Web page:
We use more ecological resources and services than nature can replenish, says columnist. (STOCK PHOTO)

We use more ecological resources and services than nature can replenish, says columnist. (STOCK PHOTO)

Food supply-and-demand balance is off

FOOD MATTERS: We use more ecological resources and services than nature replenishes, says columnist

BY MARJORIE STEWART

Norman Borlaug, father of the ‘Green Revolution,’ saved the lives of millions in Mexico and Asia with his improved strains of wheat. He also warned that this level of production could not be sustained indefinitely because of its reliance on massive inputs of water and chemical fertilizers. His efforts bought some time to deal with the underlying causes of hunger: poverty and population growth.

Wasteful industrial agricultural methods include separating crop production from natural replenishments of soils and people from the land which feeds them. Water for irrigation is moved from ground aquifers to fields and feedlots. Every quarter-pound cheeseburger with a glass of milk uses about 740 gallons of water. Aquifers do not magically refill and drained aquifers are no use in times of drought. The minerals excreted by feedlot animals become wastes leeched into rivers and oceans and the minerals from our food become sewage dumped into oceans. Peak oil is coming very close but so is peak food, the way we produce it.

Increased population is outstripping increased grain production and most of the grain is no longer being used to feed people. In 2008 about five per cent of grain was being used for biofuel, 47 per cent for animal fodder and nearly 50 per cent for food. All that water squandered on fodder and fuel and population increases, mostly because many people are living longer.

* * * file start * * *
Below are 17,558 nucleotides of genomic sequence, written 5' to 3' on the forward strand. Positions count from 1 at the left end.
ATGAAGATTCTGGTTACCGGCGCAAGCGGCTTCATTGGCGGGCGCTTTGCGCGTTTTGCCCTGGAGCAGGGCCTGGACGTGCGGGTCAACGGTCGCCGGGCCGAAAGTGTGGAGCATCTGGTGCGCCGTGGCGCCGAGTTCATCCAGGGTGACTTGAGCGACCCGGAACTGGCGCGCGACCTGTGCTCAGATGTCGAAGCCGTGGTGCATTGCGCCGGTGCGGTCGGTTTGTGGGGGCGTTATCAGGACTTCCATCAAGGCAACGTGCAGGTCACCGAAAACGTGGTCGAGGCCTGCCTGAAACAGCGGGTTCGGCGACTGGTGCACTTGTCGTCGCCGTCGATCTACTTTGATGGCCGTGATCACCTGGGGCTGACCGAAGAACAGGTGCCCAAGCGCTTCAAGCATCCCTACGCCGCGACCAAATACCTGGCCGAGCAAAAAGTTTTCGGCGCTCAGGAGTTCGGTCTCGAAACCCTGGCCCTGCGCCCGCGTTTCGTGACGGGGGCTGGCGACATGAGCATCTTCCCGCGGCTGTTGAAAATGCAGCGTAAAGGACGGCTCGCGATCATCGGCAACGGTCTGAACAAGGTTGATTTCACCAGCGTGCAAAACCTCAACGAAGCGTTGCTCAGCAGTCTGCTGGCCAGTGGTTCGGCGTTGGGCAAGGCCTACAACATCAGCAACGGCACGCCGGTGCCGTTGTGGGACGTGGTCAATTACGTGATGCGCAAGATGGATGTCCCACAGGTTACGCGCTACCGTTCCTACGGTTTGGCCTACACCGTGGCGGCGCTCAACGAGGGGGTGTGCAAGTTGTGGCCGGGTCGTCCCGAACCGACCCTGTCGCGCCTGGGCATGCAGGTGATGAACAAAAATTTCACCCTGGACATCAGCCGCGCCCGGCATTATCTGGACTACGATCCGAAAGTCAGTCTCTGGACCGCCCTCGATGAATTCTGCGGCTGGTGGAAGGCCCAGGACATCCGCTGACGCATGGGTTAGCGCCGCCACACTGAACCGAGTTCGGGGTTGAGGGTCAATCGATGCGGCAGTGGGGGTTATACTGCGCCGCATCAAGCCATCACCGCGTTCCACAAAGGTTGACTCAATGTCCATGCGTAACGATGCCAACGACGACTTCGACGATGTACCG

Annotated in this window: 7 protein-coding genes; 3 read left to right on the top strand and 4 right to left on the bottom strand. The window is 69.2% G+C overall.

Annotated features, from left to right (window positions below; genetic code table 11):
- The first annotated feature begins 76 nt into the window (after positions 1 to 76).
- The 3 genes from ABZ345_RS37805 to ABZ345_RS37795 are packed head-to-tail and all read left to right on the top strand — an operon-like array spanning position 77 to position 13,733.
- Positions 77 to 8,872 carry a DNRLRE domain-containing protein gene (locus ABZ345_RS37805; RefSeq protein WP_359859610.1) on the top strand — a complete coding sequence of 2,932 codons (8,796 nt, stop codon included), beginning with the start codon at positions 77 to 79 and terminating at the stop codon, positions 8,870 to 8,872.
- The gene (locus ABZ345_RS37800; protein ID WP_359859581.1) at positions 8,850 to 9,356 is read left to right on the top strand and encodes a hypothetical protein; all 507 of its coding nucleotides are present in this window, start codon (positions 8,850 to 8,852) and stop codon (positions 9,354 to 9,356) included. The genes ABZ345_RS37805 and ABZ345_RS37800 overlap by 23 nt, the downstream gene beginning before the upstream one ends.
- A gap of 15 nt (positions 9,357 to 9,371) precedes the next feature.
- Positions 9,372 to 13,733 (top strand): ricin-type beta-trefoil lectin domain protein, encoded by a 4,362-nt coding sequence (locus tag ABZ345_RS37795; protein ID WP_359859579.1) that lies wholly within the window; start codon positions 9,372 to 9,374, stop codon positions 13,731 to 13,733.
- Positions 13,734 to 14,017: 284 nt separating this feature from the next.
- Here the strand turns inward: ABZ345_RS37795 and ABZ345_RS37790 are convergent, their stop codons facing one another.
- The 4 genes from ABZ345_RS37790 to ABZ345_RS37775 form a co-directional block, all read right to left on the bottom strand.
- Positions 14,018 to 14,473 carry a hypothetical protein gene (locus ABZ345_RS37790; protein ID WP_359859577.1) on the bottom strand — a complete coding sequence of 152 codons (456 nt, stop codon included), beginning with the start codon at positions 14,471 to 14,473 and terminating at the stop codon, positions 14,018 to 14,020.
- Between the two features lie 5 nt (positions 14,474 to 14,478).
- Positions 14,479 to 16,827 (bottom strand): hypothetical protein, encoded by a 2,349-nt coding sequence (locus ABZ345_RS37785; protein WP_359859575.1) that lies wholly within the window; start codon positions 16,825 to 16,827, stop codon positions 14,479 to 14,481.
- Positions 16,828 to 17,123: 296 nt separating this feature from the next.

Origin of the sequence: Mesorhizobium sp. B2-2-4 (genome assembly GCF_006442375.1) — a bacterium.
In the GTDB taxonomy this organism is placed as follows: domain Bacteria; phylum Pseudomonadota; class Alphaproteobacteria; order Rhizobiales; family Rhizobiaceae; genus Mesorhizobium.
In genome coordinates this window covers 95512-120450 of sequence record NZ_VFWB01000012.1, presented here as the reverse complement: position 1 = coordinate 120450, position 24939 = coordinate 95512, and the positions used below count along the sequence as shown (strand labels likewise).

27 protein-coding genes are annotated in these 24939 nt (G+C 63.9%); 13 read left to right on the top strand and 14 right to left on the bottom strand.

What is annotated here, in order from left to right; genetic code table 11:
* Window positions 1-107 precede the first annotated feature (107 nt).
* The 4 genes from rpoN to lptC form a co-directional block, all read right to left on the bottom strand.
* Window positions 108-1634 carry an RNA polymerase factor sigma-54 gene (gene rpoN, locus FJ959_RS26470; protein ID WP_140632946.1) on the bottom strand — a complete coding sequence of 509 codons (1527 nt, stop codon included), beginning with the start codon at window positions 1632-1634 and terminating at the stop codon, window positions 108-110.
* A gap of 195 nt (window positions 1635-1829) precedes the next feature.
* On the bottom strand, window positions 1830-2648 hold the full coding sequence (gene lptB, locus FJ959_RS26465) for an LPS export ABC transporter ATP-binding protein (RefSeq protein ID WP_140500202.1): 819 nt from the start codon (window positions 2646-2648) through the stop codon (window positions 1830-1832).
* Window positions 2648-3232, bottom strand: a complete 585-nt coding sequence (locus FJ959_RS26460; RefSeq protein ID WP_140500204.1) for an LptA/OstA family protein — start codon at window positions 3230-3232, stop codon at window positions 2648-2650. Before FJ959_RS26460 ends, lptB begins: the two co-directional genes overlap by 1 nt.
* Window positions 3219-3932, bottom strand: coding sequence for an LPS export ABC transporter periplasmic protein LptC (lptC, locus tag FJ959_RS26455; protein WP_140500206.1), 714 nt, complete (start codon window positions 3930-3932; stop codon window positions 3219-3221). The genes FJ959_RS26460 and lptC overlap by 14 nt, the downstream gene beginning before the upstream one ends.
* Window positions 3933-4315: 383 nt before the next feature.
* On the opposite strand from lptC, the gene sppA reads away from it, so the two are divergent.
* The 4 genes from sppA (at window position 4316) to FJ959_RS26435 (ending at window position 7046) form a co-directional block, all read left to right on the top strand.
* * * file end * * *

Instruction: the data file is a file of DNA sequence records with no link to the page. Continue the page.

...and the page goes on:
According to ecological footprint metrics, it now takes the Earth one year and six months to regenerate what we use in a year. By overfishing, overharvesting forests, and emitting more carbon dioxide into the atmosphere than the planet can sequester, we use more ecological resources and services than nature can replenish.

Attitudes about all this data are wildly divergent. The super-optimists think technology will: produce more food; and/or take us to the stars; and/or provide never-ending green renewable energy. The super-pessimists focus on irreversible damage we have already done; bad leadership in all sectors (government, business, civil society); and human nature as incapable of positive change.

Those of us realists who are alarmed but trusting content ourselves with doing what we can, where we can, when we can, so as not to contribute to the destruction while trying to support alternatives to what is obviously not working.

Meantime, world scientists recently brought out a 25th anniversary update to the Union of Concerned Scientists warning to the world of 1992, noting very little evidence of positive results over that period (the ozone hole is smaller and there has been some progress, in some places, in population containment through education and more equality for women). Unnecessary poverty and unrestrained population growth are still the issues, economic growth the curse, and loss of species and climate change our comeuppance.

So what can we do? Look after the planet, stop the waste, feed ourselves sensibly and support those local groups working for the positive alternatives.

We can’t say we haven’t been warned.

Marjorie Stewart is past chair of the Nanaimo Foodshare Society. She can be reached at marjorieandalstewart@gmail.com.

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